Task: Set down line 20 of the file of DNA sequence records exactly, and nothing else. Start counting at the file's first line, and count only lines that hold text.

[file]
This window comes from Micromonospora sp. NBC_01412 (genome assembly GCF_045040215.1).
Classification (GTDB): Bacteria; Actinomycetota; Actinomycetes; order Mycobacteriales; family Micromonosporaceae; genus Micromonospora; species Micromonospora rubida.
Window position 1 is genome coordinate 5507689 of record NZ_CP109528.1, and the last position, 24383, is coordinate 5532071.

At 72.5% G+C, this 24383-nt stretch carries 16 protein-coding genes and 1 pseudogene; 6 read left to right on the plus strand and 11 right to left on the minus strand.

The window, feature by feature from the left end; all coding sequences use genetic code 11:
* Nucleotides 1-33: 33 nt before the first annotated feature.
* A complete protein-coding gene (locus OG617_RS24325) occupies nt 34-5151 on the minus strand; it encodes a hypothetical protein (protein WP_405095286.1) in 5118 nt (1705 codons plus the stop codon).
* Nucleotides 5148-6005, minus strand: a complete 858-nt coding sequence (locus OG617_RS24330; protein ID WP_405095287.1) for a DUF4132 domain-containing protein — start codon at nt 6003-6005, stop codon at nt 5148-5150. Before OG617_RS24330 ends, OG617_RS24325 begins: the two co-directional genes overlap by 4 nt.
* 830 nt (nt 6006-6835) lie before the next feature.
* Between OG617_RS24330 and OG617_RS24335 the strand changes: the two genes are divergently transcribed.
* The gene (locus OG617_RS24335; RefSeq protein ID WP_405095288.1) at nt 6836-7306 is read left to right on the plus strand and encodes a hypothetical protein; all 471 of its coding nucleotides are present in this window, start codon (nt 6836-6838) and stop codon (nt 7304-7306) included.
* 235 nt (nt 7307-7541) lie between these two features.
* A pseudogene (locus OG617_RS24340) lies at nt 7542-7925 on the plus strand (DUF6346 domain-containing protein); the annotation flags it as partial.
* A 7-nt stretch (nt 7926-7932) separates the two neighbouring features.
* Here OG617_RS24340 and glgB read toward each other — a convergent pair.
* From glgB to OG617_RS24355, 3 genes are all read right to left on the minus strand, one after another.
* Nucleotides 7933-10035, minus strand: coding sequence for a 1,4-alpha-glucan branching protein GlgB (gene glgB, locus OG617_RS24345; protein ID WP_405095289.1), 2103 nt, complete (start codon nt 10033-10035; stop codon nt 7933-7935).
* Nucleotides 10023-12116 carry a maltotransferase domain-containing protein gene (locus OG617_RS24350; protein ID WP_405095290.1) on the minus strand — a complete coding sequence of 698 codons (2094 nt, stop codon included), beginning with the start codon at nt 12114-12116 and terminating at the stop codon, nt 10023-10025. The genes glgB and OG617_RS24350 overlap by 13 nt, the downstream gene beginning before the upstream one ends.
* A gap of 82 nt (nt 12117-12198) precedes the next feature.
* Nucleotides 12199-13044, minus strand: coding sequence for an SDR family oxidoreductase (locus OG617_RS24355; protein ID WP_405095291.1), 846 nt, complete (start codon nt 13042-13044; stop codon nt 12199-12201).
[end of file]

* Nucleotides 12199-13044, minus strand: coding sequence for an SDR family oxidoreductase (locus OG617_RS24355; protein ID WP_405095291.1), 846 nt, complete (start codon nt 13042-13044; stop codon nt 12199-12201).